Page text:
Directed again by John Krasinski (this time with solo script credits), the film opens with its boldest sequence, a flashback when the world broke apart, with the first terrifying glimpse of the invaders, to find safety and realization in the head. Robbing force was a very, very bad idea.
Flash forward after the events in the first film, where the family stumbles upon a sound that disables the creatures. Yet this has not solved their problems, and they soon choose to leave the house in search of other survivors, finding one (Cillian Murphy) who is not particularly keen on visitors.
Somewhat strangely, the teenage daughter, Regan (Millicent Simmonds), plans to use her quest on the farm to fight back, while her mother (Emily Blunt) defends the other teenager (Noah Jupe) and her child Holds the fort. . The action thus unfolds on two fronts, providing a slightly wider lens on this post-apocalyptic world but there is still relatively incomplete information about the broader picture.
It is no surprise, indeed, that the pressure to create a sequel to a film that worked well enough on a stand-alone basis would present such obstacles. Krasinski has done all he can to continue milking threats lurking around every corner, and the effectiveness of silence as a means of conveying horror remains unabated, if not now new.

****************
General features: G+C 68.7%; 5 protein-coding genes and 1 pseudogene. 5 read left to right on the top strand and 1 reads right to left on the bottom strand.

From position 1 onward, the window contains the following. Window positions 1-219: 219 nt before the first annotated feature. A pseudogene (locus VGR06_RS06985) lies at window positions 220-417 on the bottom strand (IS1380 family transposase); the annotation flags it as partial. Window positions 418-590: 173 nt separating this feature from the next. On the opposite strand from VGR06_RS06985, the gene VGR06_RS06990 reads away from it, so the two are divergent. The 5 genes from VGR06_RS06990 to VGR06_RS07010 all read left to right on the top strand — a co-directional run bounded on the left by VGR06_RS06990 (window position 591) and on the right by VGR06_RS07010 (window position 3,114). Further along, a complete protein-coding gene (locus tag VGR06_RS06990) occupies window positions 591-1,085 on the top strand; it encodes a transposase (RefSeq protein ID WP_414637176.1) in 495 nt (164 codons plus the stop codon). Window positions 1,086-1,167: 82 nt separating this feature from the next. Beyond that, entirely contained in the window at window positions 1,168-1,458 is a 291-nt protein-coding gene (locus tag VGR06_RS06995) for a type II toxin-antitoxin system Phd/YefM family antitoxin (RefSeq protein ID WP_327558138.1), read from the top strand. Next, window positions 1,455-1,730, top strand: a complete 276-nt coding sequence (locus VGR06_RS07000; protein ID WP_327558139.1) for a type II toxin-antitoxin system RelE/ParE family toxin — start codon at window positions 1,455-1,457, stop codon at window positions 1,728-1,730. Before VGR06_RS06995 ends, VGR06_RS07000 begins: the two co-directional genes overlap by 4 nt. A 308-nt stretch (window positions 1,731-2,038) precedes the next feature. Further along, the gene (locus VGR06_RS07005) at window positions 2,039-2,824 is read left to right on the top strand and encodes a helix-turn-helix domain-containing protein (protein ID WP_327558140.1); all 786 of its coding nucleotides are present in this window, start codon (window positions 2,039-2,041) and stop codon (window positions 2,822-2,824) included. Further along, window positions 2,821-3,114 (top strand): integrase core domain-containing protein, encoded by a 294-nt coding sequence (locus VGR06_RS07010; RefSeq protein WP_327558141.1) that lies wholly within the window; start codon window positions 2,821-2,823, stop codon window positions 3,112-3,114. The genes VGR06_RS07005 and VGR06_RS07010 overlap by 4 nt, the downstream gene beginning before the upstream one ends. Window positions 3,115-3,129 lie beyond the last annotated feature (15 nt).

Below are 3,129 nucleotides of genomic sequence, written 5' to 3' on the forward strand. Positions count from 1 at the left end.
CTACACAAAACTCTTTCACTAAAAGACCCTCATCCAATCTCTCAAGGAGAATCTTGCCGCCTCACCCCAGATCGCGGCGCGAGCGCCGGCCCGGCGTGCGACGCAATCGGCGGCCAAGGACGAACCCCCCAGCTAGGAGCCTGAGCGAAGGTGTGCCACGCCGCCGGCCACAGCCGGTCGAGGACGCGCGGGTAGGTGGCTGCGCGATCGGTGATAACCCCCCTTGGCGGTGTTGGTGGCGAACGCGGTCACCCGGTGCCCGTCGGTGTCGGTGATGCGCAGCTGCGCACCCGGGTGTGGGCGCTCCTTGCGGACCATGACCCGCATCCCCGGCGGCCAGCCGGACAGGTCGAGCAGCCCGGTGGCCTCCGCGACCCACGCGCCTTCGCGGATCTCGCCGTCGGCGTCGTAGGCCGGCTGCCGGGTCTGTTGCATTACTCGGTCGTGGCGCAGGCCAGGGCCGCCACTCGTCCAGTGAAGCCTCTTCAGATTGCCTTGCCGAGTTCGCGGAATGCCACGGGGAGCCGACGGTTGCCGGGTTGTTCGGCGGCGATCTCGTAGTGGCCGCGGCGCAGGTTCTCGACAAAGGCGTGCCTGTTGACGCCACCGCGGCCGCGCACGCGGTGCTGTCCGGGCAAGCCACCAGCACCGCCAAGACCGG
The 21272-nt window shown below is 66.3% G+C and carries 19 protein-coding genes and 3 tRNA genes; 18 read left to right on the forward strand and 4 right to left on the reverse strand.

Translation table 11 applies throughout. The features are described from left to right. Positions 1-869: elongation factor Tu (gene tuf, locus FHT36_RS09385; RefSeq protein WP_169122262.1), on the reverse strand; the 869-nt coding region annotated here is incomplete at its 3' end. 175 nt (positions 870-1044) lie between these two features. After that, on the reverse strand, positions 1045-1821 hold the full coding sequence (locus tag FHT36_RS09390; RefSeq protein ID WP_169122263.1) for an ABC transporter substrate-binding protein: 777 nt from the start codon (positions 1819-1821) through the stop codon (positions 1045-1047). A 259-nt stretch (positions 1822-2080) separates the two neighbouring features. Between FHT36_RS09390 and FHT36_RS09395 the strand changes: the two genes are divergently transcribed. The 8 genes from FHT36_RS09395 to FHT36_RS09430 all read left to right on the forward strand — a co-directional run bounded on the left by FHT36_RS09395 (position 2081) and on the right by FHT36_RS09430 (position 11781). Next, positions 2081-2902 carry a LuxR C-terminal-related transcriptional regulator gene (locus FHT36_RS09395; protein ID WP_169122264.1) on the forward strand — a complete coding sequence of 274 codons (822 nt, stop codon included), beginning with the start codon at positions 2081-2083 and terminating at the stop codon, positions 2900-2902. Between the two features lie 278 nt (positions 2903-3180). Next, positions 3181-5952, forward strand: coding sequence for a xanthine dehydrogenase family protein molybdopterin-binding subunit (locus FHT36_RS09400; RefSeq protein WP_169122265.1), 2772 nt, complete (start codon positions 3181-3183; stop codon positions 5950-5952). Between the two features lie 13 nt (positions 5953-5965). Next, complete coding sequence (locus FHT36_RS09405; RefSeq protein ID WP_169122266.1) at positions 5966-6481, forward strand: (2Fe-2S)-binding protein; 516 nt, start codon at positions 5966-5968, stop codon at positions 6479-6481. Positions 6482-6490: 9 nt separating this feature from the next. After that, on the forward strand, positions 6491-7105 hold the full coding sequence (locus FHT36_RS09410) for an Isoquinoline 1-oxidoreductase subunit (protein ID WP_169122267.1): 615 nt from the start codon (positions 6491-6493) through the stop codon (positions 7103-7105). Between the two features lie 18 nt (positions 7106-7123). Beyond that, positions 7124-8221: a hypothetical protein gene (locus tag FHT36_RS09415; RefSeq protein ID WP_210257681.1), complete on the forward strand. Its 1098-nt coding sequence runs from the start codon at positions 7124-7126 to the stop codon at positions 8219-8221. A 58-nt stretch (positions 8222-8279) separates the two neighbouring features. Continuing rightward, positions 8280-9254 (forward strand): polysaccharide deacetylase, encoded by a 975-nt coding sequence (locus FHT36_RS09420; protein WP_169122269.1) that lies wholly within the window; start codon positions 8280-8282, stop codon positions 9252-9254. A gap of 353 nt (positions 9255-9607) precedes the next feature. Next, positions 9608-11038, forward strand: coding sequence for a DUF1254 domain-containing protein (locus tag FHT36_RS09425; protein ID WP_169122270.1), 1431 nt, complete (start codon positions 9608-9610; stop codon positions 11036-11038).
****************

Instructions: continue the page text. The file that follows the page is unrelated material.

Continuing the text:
At the same time, the first film actually exemplified the adage that “less is more,” and the inevitable temptation to expand on its template – including the ability to show monsters more often – subtracts at least as much as That adds to the overall effect.
Viewed in this way, “A Quiet Place Part II” is perfectly fine, and surprisingly, a more generic case – one that goes beyond the renewed sensation of staring the audience in the dark, quietly or otherwise, to excite Offers less for.
‘A Quiet Place Part II’ will premiere in theaters on May 28. It is rated PG-13.